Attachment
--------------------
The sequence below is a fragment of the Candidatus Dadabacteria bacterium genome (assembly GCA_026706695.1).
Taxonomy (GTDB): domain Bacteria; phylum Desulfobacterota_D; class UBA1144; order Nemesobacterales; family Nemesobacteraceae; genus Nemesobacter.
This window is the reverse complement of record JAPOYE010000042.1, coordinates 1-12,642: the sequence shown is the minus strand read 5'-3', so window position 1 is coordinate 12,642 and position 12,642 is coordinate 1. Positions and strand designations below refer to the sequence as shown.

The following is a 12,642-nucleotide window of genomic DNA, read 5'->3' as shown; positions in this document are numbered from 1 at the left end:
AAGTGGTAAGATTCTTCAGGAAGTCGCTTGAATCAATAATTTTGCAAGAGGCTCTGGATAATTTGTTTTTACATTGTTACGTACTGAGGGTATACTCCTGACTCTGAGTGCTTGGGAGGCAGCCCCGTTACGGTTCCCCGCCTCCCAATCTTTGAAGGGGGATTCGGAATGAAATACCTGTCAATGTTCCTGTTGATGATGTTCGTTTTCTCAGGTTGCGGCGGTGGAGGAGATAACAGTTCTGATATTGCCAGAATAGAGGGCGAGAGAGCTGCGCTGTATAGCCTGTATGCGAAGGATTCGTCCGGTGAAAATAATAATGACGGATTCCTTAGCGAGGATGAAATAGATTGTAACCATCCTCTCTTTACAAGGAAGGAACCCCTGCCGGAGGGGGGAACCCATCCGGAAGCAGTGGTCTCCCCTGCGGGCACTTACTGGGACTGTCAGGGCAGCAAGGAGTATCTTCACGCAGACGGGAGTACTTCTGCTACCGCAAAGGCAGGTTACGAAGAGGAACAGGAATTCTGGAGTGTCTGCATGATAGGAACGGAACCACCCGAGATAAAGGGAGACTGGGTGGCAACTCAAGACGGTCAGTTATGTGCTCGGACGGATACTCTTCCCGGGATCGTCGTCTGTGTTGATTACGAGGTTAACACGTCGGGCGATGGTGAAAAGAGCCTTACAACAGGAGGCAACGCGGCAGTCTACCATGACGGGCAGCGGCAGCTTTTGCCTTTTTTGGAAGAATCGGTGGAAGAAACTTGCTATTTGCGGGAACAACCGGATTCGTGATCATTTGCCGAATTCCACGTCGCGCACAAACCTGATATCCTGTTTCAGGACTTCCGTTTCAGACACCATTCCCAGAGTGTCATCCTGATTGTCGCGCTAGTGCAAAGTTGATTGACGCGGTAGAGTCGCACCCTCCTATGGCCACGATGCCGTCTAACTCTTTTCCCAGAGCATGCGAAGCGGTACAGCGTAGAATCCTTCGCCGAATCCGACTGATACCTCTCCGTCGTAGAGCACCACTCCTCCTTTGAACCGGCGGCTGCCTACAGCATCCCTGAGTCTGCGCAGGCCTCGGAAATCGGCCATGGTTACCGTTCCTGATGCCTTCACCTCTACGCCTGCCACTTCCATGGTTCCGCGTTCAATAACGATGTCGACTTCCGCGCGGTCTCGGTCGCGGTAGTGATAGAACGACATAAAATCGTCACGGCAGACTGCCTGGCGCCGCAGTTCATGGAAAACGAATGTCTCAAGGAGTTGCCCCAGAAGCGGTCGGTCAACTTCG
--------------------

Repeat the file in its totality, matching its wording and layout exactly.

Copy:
The sequence below is a fragment of the Candidatus Dadabacteria bacterium genome (assembly GCA_026706695.1).
Taxonomy (GTDB): domain Bacteria; phylum Desulfobacterota_D; class UBA1144; order Nemesobacterales; family Nemesobacteraceae; genus Nemesobacter.
This window is the reverse complement of record JAPOYE010000042.1, coordinates 1-12,642: the sequence shown is the minus strand read 5'-3', so window position 1 is coordinate 12,642 and position 12,642 is coordinate 1. Positions and strand designations below refer to the sequence as shown.

The following is a 12,642-nucleotide window of genomic DNA, read 5'->3' as shown; positions in this document are numbered from 1 at the left end:
AAGTGGTAAGATTCTTCAGGAAGTCGCTTGAATCAATAATTTTGCAAGAGGCTCTGGATAATTTGTTTTTACATTGTTACGTACTGAGGGTATACTCCTGACTCTGAGTGCTTGGGAGGCAGCCCCGTTACGGTTCCCCGCCTCCCAATCTTTGAAGGGGGATTCGGAATGAAATACCTGTCAATGTTCCTGTTGATGATGTTCGTTTTCTCAGGTTGCGGCGGTGGAGGAGATAACAGTTCTGATATTGCCAGAATAGAGGGCGAGAGAGCTGCGCTGTATAGCCTGTATGCGAAGGATTCGTCCGGTGAAAATAATAATGACGGATTCCTTAGCGAGGATGAAATAGATTGTAACCATCCTCTCTTTACAAGGAAGGAACCCCTGCCGGAGGGGGGAACCCATCCGGAAGCAGTGGTCTCCCCTGCGGGCACTTACTGGGACTGTCAGGGCAGCAAGGAGTATCTTCACGCAGACGGGAGTACTTCTGCTACCGCAAAGGCAGGTTACGAAGAGGAACAGGAATTCTGGAGTGTCTGCATGATAGGAACGGAACCACCCGAGATAAAGGGAGACTGGGTGGCAACTCAAGACGGTCAGTTATGTGCTCGGACGGATACTCTTCCCGGGATCGTCGTCTGTGTTGATTACGAGGTTAACACGTCGGGCGATGGTGAAAAGAGCCTTACAACAGGAGGCAACGCGGCAGTCTACCATGACGGGCAGCGGCAGCTTTTGCCTTTTTTGGAAGAATCGGTGGAAGAAACTTGCTATTTGCGGGAACAACCGGATTCGTGATCATTTGCCGAATTCCACGTCGCGCACAAACCTGATATCCTGTTTCAGGACTTCCGTTTCAGACACCATTCCCAGAGTGTCATCCTGATTGTCGCGCTAGTGCAAAGTTGATTGACGCGGTAGAGTCGCACCCTCCTATGGCCACGATGCCGTCTAACTCTTTTCCCAGAGCATGCGAAGCGGTACAGCGTAGAATCCTTCGCCGAATCCGACTGATACCTCTCCGTCGTAGAGCACCACTCCTCCTTTGAACCGGCGGCTGCCTACAGCATCCCTGAGTCTGCGCAGGCCTCGGAAATCGGCCATGGTTACCGTTCCTGATGCCTTCACCTCTACGCCTGCCACTTCCATGGTTCCGCGTTCAATAACGATGTCGACTTCCGCGCGGTCTCGGTCGCGGTAGTGATAGAACGACATAAAATCGTCACGGCAGACTGCCTGGCGCCGCAGTTCATGGAAAACGAATGTCTCAAGGAGTTGCCCCAGAAGCGGTCGGTCAACTTCG